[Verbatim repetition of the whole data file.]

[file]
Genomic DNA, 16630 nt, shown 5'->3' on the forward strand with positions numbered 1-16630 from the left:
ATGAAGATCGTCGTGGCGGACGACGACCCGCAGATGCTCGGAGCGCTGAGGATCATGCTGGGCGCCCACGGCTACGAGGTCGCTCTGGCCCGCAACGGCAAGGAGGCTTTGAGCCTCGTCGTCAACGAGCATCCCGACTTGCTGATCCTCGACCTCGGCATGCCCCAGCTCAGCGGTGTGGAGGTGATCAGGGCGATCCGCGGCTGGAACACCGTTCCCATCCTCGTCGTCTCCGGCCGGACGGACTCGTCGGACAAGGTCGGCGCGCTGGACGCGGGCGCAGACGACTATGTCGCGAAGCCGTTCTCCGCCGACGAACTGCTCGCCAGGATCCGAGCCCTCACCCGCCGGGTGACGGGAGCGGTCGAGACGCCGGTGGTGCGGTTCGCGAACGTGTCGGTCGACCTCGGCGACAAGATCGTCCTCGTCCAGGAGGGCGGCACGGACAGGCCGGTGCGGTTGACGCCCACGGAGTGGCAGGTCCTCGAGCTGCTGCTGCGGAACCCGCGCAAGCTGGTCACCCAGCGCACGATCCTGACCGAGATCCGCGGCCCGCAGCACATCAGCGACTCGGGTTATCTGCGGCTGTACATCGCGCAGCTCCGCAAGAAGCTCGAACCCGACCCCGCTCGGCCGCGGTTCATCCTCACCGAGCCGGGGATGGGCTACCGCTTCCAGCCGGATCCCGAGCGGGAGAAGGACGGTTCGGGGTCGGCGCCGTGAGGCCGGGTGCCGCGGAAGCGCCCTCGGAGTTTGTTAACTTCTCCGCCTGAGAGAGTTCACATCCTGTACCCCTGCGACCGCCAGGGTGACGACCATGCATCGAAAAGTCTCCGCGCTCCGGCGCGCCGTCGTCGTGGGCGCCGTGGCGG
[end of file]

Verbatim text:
Genomic DNA, 16630 nt, shown 5'->3' on the forward strand with positions numbered 1-16630 from the left:
ATGAAGATCGTCGTGGCGGACGACGACCCGCAGATGCTCGGAGCGCTGAGGATCATGCTGGGCGCCCACGGCTACGAGGTCGCTCTGGCCCGCAACGGCAAGGAGGCTTTGAGCCTCGTCGTCAACGAGCATCCCGACTTGCTGATCCTCGACCTCGGCATGCCCCAGCTCAGCGGTGTGGAGGTGATCAGGGCGATCCGCGGCTGGAACACCGTTCCCATCCTCGTCGTCTCCGGCCGGACGGACTCGTCGGACAAGGTCGGCGCGCTGGACGCGGGCGCAGACGACTATGTCGCGAAGCCGTTCTCCGCCGACGAACTGCTCGCCAGGATCCGAGCCCTCACCCGCCGGGTGACGGGAGCGGTCGAGACGCCGGTGGTGCGGTTCGCGAACGTGTCGGTCGACCTCGGCGACAAGATCGTCCTCGTCCAGGAGGGCGGCACGGACAGGCCGGTGCGGTTGACGCCCACGGAGTGGCAGGTCCTCGAGCTGCTGCTGCGGAACCCGCGCAAGCTGGTCACCCAGCGCACGATCCTGACCGAGATCCGCGGCCCGCAGCACATCAGCGACTCGGGTTATCTGCGGCTGTACATCGCGCAGCTCCGCAAGAAGCTCGAACCCGACCCCGCTCGGCCGCGGTTCATCCTCACCGAGCCGGGGATGGGCTACCGCTTCCAGCCGGATCCCGAGCGGGAGAAGGACGGTTCGGGGTCGGCGCCGTGAGGCCGGGTGCCGCGGAAGCGCCCTCGGAGTTTGTTAACTTCTCCGCCTGAGAGAGTTCACATCCTGTACCCCTGCGACCGCCAGGGTGACGACCATGCATCGAAAAGTCTCCGCGCTCCGGCGCGCCGTCGTCGTGGGCGCCGTGGCGG